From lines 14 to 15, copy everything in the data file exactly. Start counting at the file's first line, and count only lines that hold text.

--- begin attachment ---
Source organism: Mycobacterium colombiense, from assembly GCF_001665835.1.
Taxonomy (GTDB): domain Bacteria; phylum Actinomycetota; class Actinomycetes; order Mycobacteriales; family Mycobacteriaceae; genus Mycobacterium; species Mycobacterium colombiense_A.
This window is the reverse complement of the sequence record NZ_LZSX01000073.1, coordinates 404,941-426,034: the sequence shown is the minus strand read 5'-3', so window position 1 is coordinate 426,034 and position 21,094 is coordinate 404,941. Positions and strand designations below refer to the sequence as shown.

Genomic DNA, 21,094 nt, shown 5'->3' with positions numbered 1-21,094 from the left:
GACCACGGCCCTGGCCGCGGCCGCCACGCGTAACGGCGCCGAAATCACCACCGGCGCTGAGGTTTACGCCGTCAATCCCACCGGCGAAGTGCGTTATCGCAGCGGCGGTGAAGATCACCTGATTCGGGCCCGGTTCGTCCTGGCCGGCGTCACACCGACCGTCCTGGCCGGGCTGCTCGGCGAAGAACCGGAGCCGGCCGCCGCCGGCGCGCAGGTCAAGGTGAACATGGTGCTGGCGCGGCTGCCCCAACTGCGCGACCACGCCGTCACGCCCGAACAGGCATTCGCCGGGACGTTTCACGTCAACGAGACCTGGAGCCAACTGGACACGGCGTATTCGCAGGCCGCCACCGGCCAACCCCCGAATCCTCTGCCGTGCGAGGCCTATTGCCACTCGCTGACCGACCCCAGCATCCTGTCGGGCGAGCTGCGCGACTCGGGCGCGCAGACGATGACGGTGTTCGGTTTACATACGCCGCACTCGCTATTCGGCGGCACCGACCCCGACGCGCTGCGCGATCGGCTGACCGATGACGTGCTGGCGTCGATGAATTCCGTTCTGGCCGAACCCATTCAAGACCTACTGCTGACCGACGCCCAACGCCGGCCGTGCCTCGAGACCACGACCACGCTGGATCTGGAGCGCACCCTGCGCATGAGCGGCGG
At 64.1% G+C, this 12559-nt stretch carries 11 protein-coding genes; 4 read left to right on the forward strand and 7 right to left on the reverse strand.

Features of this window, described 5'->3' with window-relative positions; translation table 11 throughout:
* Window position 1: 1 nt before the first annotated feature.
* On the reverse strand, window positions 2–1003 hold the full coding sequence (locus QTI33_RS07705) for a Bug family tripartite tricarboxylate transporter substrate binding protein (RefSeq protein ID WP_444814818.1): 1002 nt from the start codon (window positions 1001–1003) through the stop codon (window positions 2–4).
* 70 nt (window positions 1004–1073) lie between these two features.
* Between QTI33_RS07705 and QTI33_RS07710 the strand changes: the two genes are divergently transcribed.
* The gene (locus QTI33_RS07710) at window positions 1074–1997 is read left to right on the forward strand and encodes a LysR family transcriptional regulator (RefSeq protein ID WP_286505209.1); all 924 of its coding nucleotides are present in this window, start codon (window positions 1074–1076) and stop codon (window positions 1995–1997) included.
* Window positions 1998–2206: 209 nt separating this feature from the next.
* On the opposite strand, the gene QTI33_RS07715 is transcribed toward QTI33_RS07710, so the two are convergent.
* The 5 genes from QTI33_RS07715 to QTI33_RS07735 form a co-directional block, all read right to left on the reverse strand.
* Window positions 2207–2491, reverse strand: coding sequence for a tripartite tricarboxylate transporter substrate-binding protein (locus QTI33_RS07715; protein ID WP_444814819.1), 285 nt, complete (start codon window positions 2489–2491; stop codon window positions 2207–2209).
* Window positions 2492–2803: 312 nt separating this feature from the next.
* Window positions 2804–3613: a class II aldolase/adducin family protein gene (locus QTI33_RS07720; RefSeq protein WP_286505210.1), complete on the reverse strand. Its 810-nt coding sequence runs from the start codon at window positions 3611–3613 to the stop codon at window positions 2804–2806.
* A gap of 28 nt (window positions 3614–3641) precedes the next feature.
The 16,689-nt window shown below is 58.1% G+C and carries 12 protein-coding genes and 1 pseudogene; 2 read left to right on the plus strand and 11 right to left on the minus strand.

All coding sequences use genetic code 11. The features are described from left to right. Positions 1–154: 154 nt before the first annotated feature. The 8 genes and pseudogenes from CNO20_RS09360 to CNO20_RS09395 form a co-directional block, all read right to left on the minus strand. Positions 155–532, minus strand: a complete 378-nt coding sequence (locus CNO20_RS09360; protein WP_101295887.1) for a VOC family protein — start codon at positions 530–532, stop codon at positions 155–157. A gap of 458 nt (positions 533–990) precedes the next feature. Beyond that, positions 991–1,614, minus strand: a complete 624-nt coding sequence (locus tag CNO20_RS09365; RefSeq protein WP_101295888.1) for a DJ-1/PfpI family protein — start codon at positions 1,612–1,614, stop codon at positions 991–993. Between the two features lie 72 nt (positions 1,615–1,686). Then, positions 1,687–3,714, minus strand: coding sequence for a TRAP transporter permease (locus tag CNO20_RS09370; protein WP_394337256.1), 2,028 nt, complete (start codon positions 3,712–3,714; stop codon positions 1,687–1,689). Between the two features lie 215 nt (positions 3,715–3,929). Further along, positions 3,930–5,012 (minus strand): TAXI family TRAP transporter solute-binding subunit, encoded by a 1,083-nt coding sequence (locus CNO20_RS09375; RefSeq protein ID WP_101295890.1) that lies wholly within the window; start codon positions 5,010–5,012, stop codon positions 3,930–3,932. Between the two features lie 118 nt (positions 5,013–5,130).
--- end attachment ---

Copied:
* On the opposite strand, the gene QTI33_RS07715 is transcribed toward QTI33_RS07710, so the two are convergent.
* The 5 genes from QTI33_RS07715 to QTI33_RS07735 form a co-directional block, all read right to left on the reverse strand.